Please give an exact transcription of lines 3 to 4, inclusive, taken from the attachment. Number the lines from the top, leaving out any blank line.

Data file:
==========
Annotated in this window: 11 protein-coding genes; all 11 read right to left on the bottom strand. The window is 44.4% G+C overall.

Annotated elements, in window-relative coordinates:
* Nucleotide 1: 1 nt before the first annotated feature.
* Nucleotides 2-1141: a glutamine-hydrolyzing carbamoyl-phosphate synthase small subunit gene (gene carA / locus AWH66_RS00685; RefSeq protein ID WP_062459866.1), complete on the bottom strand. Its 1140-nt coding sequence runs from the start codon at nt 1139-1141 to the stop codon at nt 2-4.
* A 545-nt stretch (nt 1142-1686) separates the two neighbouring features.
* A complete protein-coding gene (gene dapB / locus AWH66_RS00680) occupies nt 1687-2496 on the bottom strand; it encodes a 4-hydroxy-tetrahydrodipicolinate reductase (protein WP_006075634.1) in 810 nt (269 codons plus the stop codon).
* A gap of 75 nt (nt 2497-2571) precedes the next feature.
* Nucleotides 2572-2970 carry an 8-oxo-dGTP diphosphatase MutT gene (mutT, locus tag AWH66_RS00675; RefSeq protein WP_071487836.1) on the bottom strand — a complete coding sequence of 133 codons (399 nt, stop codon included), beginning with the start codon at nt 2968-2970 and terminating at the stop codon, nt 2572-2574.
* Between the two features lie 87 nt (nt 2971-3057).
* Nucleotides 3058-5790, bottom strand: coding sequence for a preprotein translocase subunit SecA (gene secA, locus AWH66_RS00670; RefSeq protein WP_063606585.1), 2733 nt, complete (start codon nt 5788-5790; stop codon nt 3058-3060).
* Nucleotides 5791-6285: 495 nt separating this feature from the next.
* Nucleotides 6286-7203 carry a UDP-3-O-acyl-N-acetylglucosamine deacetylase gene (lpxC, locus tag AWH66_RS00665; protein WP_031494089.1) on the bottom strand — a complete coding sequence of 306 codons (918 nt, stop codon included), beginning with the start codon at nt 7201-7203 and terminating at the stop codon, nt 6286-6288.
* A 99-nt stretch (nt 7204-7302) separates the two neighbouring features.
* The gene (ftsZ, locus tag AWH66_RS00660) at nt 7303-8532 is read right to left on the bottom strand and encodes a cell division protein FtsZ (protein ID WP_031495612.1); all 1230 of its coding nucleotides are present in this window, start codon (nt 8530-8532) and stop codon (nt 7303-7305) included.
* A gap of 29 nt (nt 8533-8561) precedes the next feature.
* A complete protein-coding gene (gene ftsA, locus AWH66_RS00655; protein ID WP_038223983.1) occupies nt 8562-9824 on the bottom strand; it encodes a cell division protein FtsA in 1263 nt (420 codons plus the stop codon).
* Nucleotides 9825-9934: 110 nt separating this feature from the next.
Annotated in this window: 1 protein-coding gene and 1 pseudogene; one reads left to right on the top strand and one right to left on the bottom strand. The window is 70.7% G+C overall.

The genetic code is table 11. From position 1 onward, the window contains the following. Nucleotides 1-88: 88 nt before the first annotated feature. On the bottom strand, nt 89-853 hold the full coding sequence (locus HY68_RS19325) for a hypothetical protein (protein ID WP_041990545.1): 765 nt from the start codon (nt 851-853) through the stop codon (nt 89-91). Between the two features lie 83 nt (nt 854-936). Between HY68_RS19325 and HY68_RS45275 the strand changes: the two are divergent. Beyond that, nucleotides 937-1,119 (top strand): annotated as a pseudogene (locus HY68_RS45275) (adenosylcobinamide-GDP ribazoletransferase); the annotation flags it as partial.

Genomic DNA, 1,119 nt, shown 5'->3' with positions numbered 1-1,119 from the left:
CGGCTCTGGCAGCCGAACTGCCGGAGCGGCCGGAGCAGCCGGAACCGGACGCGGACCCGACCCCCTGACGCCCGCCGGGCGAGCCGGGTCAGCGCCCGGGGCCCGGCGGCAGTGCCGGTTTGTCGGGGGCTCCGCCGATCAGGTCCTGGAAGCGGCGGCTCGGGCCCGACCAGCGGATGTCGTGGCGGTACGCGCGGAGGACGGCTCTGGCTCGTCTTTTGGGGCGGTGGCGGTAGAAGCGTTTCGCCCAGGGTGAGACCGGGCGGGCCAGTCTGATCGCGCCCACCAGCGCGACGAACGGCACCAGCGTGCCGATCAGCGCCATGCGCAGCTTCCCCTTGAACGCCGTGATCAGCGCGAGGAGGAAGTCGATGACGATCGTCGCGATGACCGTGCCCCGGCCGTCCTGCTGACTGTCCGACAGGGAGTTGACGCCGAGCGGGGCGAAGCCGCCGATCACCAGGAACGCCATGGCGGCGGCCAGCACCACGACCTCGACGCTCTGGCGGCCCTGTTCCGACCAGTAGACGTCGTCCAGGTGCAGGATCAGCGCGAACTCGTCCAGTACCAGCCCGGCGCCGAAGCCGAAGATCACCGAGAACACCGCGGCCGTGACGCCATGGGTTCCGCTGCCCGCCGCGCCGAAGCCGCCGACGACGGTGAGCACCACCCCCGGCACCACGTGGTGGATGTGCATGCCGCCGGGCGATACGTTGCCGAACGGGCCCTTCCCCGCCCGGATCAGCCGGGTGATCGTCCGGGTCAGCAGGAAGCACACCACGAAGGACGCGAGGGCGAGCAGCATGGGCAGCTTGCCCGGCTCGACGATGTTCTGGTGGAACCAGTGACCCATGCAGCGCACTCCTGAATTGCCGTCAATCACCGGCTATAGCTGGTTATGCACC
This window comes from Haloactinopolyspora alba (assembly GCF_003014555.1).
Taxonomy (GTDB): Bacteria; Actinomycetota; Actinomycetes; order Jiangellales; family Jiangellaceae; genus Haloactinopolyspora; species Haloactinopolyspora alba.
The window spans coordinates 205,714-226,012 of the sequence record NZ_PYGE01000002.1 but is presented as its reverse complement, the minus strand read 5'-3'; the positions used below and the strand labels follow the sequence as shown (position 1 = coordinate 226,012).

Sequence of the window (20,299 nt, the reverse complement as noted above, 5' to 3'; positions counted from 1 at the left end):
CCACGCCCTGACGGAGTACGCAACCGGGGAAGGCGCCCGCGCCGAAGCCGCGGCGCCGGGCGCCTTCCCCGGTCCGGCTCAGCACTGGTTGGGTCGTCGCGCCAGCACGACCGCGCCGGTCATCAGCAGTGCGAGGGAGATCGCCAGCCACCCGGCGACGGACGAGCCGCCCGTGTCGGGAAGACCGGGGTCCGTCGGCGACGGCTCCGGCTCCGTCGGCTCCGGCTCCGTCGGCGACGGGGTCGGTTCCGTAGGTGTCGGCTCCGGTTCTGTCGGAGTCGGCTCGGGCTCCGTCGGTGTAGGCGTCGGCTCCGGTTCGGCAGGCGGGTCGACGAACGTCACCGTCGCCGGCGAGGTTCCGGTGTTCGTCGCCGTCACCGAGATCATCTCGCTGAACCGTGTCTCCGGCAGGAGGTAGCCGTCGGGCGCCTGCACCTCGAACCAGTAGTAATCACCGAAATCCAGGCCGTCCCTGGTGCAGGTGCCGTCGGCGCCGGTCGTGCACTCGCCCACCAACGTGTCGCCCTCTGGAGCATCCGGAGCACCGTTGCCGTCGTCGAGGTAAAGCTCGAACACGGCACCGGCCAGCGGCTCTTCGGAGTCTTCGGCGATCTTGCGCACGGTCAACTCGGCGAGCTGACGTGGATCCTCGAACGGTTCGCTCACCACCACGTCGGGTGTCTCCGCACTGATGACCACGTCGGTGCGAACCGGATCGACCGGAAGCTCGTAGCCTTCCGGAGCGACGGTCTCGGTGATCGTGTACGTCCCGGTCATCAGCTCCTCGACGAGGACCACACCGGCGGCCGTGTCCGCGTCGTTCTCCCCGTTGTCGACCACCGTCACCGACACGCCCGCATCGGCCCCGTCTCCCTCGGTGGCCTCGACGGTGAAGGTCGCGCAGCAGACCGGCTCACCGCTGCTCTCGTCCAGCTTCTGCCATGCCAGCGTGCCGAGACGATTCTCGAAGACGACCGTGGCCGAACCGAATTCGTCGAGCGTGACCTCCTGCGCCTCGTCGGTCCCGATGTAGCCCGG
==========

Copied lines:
* Nucleotide 1: 1 nt before the first annotated feature.
* Nucleotides 2-1141: a glutamine-hydrolyzing carbamoyl-phosphate synthase small subunit gene (gene carA / locus AWH66_RS00685; RefSeq protein ID WP_062459866.1), complete on the bottom strand. Its 1140-nt coding sequence runs from the start codon at nt 1139-1141 to the stop codon at nt 2-4.